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Ordinary Theologies

Religio-spirituality and the Leadership of Black Female Principals

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Arnold Noelle Witherspoon

Through narrative analysis, Ordinary Theologies highlights the intersectionality of gender, race, and religio-spirituality. It examines the relationship of past and current religio-spiritual leadership understandings that contest the status quo in U.S. schools. The historicity and analysis of gender and race contributes to reconceptualizing educational and leadership by emphasizing the voices of Black female leaders, voices that provide alternative understandings of schooling, stressing the importance of gendered and raced voices in administration, and questioning formulaic models of leadership and the research that reifies them.
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Introduction

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“Despite the constitutional separation of church and state, a concept understood differently by different Supreme Courts, there has been keen...interest in the matters associated with religion” (Pinar, Reynolds, Slattery, & Taubman, 1996, p. 9). That battle extends beyond the places of worship and a certain economy finds itself in public schools. Educational issues and religion and spirituality have engaged parents, students, educators, the media, and politicians on a grand scale. One characteristic in these issues is the notion that students, teachers, and administrators leave their personal beliefs at the schoolhouse door. This is an improbability at best. Moreover, dialogue concerning religion, spirituality, and education has largely been linked to “hot-button” issues such as the separation of church and state, evolution versus creationism, and instruction of religion in schools. By focusing on these few issues of faith and education, discussions are one-dimensional, corrosive, and unconstructive. Although there is a legal but ill-perceived notion of church and state, educational practice still presents itself through religious or spiritual activity and the personal faith of individuals posits itself in the everyday actions of school.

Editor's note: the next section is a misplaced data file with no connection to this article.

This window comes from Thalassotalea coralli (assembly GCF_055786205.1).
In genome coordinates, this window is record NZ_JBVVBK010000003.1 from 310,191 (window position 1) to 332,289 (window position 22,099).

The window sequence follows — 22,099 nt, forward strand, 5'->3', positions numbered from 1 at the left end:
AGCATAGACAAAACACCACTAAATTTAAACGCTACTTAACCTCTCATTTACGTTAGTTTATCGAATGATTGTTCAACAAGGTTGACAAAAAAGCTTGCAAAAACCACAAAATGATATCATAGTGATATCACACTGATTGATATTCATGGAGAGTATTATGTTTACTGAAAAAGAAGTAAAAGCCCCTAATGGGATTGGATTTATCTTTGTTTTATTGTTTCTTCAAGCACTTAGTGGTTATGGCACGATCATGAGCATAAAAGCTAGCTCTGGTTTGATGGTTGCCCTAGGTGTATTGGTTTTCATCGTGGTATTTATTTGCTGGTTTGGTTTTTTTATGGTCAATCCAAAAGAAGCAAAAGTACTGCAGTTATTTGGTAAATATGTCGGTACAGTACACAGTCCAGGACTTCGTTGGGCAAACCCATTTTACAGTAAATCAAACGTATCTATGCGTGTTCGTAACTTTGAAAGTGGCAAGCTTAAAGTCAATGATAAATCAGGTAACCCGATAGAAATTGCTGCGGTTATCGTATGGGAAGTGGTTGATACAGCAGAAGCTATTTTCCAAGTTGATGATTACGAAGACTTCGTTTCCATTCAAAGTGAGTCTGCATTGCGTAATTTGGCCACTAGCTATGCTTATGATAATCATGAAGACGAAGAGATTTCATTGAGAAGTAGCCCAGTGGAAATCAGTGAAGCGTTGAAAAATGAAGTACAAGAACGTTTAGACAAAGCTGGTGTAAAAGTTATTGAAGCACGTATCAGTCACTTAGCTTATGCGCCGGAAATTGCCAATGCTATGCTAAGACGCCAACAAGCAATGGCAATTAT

Engagement concerning religion, spirituality, and education only allows for partial exploration and ignores certain epistemological and ontological histories such as faith. When and if faith is discussed in ← 1 | 2 → schools, the dialogue is neutered and diminished to more acceptable concepts such as spirituality, ethics, or character development. Moreover, a binary between the spiritual and the secular is false at best (Lorde, 1984). In reality, the...

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